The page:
There are so many reasons I should ignore Amsterdam Schiphol’s VIP Terminal, and yet…

I was complaining to Justine the other day that the one thing missing in the world of premium travel is reliable access to arrival lounges. It just makes intuitive sense that you’d want a place to freshen up and maybe get a bite to eat after a long flight, especially if the flight arrives in the morning and you can’t check into your hotel until the afternoon. Especially when flying an airline into its hub, this seems like a pretty obvious gap in the luxury experience. I’m not quite ready to choose routes/airlines based on which ones have arrival lounges, but it’s certainly worth considering.

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This is relevant right now, because I’m flying to Amsterdam next year and arriving at 9AM, and while Amsterdam Schiphol airport has a giant checkered cube in the arrivals lobby, the cube won’t give you free breakfast or a shower. However, in an article about LAX’s new private terminal (only $10,000 for your first use and $2500 thereafter!), I noticed a line about how these sorts of VIP services are cropping up at airports around the world, including Amsterdam. I wasn’t previously aware of such a service at Schiphol, but a quick search led me to Schiphol’s VIP Terminal, and I have to say… it sounds pretty nice.

Here’s what you get: A representative from the VIP Terminal meets you on the jetbridge and takes you to a black car that drives you across the runway to a separate building, where you get free breakfast and a space to relax and freshen up while you wait for your bags to be delivered to you. You also clear immigration there, meaning you can relax instead of hoofing it through the airport and waiting in line forever at immigration and baggage claim. It sounds a lot like Lufthansa’s famed first class terminal, although of course it isn’t included in the price of your ticket.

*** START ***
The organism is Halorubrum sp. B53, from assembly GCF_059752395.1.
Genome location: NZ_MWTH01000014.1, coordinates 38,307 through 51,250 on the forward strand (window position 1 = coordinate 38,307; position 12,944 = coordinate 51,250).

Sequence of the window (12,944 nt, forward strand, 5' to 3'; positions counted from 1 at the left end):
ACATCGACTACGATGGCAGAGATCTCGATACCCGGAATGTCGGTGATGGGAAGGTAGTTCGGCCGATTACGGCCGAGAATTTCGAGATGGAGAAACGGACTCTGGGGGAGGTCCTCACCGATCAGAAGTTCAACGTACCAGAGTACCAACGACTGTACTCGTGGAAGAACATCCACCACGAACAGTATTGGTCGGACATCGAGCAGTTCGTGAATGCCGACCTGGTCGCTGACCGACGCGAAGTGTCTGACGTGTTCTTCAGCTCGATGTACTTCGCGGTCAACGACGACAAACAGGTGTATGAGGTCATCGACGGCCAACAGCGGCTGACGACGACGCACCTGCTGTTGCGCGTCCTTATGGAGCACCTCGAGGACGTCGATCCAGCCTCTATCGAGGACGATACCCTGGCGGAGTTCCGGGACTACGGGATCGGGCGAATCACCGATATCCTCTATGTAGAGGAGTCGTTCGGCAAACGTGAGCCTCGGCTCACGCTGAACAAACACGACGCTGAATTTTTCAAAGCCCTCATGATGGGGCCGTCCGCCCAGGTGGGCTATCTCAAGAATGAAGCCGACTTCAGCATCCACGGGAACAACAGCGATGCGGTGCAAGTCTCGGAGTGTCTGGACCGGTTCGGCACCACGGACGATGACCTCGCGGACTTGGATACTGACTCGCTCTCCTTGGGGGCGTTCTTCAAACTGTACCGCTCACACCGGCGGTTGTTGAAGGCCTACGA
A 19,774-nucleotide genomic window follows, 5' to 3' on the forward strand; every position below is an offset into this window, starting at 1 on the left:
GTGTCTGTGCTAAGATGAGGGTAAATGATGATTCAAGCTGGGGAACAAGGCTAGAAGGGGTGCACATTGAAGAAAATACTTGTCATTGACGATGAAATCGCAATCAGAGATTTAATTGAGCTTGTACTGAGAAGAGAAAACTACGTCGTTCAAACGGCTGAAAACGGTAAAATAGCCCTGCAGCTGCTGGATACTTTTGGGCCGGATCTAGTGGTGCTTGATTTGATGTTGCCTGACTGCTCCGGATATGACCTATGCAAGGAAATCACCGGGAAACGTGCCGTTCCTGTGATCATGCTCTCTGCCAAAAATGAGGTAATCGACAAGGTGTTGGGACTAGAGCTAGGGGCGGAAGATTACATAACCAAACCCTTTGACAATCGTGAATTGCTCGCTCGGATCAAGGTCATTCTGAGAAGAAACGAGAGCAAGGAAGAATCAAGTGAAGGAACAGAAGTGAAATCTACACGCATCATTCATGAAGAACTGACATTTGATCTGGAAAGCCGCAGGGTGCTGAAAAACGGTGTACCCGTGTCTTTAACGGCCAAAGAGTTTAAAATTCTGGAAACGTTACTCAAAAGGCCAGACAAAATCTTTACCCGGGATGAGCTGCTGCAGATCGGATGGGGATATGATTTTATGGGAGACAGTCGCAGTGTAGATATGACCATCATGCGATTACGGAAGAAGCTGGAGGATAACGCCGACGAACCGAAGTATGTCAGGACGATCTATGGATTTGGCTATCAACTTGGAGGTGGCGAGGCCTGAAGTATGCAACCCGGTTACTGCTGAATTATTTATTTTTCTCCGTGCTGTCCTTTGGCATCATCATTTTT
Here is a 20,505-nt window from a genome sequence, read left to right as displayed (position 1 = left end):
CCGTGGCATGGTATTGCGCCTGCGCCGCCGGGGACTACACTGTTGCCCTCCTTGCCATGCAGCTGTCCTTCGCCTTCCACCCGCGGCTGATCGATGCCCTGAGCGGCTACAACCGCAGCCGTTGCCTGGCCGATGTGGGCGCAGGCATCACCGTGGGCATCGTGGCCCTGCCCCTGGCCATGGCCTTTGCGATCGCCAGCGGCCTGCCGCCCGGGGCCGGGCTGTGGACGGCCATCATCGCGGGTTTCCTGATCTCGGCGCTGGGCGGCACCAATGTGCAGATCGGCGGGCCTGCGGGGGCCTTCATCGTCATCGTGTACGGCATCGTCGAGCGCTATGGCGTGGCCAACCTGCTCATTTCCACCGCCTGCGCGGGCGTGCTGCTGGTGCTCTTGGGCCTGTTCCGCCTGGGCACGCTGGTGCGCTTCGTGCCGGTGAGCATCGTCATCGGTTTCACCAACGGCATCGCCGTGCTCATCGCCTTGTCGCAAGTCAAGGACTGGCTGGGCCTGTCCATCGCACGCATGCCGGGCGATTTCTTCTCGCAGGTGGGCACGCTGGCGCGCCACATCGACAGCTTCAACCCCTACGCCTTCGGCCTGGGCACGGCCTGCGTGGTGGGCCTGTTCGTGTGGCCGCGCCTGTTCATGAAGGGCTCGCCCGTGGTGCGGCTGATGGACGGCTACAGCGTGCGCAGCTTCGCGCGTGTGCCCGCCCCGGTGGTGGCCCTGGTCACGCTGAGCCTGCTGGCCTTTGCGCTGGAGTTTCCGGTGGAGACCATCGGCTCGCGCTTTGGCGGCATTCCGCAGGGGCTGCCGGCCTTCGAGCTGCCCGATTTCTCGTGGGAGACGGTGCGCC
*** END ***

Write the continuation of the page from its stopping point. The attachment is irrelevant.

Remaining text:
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The cost is simultaneously less than I would have expected, but more than I’d want to pay: for arrival service, it’s 300 Euros for the first person and 115 Euros additional for a companion. And no, you can’t claim that you and your companion are each other’s companion and get a double companion rate of 230 Euros.

Here’s why it’s stupid to book the VIP Service: for $450-$500 depending on the exchange rate, you could book the night before your flight at just about any luxury hotel in Amsterdam and go straight there when you landed. You could even book it through Fine Hotels & Resorts and get 4PM checkout, free breakfast, and a dining credit to cover your lunch. At that point, all you’re really getting from the VIP service is the benefit of not having to deal with the airport upon arrival. Oh and a fun ride across the tarmac in a fancy car.

The problem, though, is that I’m stupid. I waste enough money on stupid crap that I could see myself paying for this just because it sounds really cool, and it would be a super fun way to start off our trip. I wrote a whole post congratulating myself for not buying a Rimowa suitcase and now I’m thinking of dropping the equivalent amount on something that will last around 90 minutes. At least I have a while to mull it over and talk myself into, out of, back into, and back out of the VIP service. I don’t think I’ll do it, since it’s just too much money. Or maybe I will. I will or I won’t – that much I know. How about you? Has anyone been there before? I saw a thread on Flyertalk with only a few responses, most of which concluded that the service delivers on what it promises. I haven’t found any detailed reviews though, so maybe I could convince myself to do it for the content (since coming up with content for this un-monetized blog is such a good reason for doing anything).

4 thoughts on “There are so many reasons I should ignore Amsterdam Schiphol’s VIP Terminal, and yet…”

  1. I have done it and it’s really super sweet. It’s included with Garuda first-class which I booked from Sydney a couple years ago. My friend from Haarlem had come to the airport to pick me up and so the agents from the VIP lounge went to fetch him out on the floor and brought him back through a plain door in the wall. He is a regular world traveler for business and he was bug-eyed… he had no idea such a sanctum of calm and privilege existed within the walls of Schiphol

    Liked by 1 person

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